Thoughts: Kitty Rocks The House, by Carrie Vaughn

Well, it’s been a while since we were back in paranatural Denver. Not because I was avoiding it (though I understand if my last rant might have given that impression) but because when people lend me books they get bumped to the top of my TBR. And that’s why I’m up over 100 on my Goodreads TBR.

Kitty Rocks The House is the eleventh book in the Kitty Norville series, and I think the titles are just randomly generated at this point. I couldn’t work out what the house was at all, literally, figuratively, metaphorically, allegorically. Was it the church? Because technically Kitty didn’t rock that.

Anyway, in book 11 Kitty is back in Denver and well away from the UK, dealing with her own pack – and to Vaughn’s credit that means facing up to the fact that she’s sort of an absentee parent to the pack. Her preoccupation and involvement with these larger world-saving issues, willingly or not, mean that Denver’s wolf pack is a weak point, and soon a wolf comes along to try to take advantage. Kitty’s human family have also noticed her absence, and her sister is feeling the pressure of looking after ageing parents on her own.

While this is going on, Rick is being the worst vampire dad in the world, vanishing for weeks at a time without telling his Family what’s going on, fobbing off his responsibilities on Kitty. And why? Because a vampire claiming to be a real actual priest shows up and offers him the chance to join them and reclaim his faith.

So a lot is happening, but I still didn’t feel like the series was quite back up to its former standards.

Firstly, this is in part because of the problem I noted in the last post I wrote about the series – the higher the stakes get, the smaller they feel. I’ve been trying to work out how to explain this better, because I am a hobby writer myself and I think it’s important to think about things like this. You know how the full moon sometimes appears larger and sometimes smaller (ignoring supermoons). That’s a trick of perspective – the closer the moon is to the horizon, the larger it appears, because we have things to compare it to; buildings, trees, other things that are in the world. When the moon is high and we can’t see anything else around it but sky, it looks small. It’s a similar effect here. It feels like there’s too much space around the stakes, so they look small, whereas another story could take the world-in-danger stakes and make them look huge and frightening.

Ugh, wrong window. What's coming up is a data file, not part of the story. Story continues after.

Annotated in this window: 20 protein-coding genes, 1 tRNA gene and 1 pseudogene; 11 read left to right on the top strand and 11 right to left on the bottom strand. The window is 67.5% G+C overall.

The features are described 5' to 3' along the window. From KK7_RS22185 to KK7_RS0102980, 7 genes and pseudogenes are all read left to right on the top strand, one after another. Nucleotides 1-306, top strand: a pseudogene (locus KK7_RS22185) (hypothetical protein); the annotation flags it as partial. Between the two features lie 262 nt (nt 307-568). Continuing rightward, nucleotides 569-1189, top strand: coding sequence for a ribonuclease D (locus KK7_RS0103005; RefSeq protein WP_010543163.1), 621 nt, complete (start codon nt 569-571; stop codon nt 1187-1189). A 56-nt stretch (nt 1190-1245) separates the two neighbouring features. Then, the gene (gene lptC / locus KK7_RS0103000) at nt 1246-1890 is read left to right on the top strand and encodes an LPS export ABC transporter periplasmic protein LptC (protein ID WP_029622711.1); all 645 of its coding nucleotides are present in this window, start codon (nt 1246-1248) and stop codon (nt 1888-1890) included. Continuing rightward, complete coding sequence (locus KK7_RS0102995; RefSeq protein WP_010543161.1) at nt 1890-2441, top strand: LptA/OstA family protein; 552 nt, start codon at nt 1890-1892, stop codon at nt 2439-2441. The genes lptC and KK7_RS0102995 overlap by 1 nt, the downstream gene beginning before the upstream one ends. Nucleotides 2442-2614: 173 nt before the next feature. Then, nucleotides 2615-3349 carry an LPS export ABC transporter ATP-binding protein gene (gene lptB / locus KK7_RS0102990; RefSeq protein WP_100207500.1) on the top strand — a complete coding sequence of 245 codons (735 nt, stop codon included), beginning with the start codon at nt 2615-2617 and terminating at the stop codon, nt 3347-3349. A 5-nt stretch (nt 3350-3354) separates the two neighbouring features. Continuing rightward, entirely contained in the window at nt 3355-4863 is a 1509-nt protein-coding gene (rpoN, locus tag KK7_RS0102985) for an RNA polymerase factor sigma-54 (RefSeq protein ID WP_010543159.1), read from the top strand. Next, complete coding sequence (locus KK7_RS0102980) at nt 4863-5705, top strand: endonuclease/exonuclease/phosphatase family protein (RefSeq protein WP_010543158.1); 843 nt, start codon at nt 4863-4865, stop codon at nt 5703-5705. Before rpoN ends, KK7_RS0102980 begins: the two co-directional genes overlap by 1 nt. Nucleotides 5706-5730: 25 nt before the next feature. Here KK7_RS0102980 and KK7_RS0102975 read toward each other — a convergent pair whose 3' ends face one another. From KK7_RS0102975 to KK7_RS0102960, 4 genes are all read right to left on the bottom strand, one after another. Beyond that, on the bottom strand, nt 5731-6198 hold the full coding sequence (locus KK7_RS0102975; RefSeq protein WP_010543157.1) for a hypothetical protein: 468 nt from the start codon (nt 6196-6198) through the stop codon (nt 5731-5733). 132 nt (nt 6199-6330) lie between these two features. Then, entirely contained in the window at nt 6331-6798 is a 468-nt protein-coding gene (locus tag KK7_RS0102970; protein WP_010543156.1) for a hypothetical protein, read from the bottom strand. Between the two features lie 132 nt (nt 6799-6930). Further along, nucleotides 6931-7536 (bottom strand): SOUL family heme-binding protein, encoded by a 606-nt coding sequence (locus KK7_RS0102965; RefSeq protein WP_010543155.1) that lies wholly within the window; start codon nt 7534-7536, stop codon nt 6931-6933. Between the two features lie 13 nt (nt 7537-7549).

Secondly, there was stuff coming out of the blue here. Rick’s secret lost faith, for one. Sure, it makes sense that as a Spanish kid back in the day, he was Catholic and probably very devout, but he’s never mentioned it once or betrayed any sense of religious anguish. This is no doubt due to the Kitty-perspective of the novels and the secretive nature of vampires, but it really felt like it came from nowhere. All of a sudden, Rick’s longing to reclaim his Catholicism is one of the biggest plot points in the book.

Thirdly, and this is to do with point one, the politics again. At this point, the anti-Roman people know they need to work together and show a united front. But they’re also mostly immortal vampires (the ones who aren’t werewolves with no self-esteem) with their own agendas and incomprehensible priorities. So when the Mistress of Buenos Aires arrives in Denver to meet with Rick, who skives off the meeting to talk to his new priest friend, and meets Kitty instead, I was expecting something to come of it – Kitty was unprepared, she isn’t a politician, she would do something rash and be manipulated by the Buenos Aires vampire. Or at least a diplomatic incident would go down, seeing as most vampires see werewolves as lesser and this would absolutely come across as an insult to them. But…no? Nothing really happened? Everything was fine? I was expecting – based on Vaughn’s own vampire lore! – that this would be messier, that the good guys would undermine themselves the way you see it happen in real life (just look at the scattered left wing in Europe right now), and the way books like The House of Shattered Wings did so well.